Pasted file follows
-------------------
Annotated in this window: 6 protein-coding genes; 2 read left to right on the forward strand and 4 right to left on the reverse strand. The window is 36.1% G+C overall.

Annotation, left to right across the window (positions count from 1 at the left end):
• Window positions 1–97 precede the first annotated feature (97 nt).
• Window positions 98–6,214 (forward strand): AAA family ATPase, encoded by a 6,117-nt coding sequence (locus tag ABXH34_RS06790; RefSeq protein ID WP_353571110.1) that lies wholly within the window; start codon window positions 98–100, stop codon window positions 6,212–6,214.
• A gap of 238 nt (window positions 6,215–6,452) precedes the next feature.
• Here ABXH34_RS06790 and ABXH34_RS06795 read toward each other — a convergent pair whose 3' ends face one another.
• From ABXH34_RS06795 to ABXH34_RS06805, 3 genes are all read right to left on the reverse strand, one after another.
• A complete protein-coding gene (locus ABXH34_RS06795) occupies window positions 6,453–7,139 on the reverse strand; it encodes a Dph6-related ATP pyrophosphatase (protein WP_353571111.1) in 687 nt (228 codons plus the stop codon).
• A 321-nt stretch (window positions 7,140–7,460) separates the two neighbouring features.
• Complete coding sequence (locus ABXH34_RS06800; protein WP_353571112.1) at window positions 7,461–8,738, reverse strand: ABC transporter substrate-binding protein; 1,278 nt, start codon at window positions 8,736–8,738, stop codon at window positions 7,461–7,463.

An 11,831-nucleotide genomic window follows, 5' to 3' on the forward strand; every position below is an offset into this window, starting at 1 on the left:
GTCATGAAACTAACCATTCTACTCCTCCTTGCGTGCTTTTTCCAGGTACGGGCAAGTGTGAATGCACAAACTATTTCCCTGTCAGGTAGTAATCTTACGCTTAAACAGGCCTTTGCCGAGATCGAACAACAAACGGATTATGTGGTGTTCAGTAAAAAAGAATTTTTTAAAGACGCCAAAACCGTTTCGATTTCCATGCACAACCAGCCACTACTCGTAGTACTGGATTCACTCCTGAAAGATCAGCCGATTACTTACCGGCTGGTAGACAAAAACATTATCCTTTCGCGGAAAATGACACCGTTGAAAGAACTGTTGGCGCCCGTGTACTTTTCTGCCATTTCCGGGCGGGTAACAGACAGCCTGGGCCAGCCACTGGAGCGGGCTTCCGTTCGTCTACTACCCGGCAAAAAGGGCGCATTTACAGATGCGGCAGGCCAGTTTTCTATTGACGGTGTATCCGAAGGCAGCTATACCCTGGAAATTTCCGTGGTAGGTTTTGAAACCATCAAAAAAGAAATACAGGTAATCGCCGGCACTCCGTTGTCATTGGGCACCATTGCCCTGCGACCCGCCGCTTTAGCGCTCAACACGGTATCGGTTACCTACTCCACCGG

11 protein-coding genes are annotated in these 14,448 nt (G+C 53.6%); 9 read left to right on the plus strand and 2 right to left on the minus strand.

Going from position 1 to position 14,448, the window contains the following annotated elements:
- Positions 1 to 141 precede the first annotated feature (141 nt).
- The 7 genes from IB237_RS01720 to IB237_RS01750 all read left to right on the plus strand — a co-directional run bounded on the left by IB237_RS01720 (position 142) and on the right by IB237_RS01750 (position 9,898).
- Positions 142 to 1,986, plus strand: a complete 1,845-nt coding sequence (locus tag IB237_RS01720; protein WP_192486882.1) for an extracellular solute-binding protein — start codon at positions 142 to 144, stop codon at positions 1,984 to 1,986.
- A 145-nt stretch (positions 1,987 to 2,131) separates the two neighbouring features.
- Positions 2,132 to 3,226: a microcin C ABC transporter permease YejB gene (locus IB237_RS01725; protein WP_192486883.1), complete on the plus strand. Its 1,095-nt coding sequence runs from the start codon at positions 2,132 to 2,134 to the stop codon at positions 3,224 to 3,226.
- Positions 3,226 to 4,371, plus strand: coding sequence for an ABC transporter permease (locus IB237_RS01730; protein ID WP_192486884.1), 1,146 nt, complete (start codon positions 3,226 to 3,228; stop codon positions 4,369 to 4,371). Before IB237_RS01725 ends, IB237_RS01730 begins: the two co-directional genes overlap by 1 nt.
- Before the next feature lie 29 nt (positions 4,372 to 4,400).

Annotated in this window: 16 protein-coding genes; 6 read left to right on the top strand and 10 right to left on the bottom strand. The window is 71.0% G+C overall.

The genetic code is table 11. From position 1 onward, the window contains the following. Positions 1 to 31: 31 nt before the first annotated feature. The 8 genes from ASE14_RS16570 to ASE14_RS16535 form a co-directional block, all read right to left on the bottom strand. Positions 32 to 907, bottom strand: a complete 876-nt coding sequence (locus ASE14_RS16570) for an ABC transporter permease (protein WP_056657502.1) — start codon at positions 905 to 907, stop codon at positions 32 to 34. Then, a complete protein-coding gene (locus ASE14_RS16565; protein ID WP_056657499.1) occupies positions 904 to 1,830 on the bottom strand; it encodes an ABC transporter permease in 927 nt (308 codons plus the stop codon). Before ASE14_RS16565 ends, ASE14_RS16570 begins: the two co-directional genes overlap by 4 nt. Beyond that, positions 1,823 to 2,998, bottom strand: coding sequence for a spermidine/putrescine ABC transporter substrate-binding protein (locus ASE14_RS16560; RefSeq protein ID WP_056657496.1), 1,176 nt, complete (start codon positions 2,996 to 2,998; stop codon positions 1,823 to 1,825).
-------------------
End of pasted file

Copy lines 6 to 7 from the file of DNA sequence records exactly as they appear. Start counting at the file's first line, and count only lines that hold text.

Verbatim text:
• Here ABXH34_RS06790 and ABXH34_RS06795 read toward each other — a convergent pair whose 3' ends face one another.
• From ABXH34_RS06795 to ABXH34_RS06805, 3 genes are all read right to left on the reverse strand, one after another.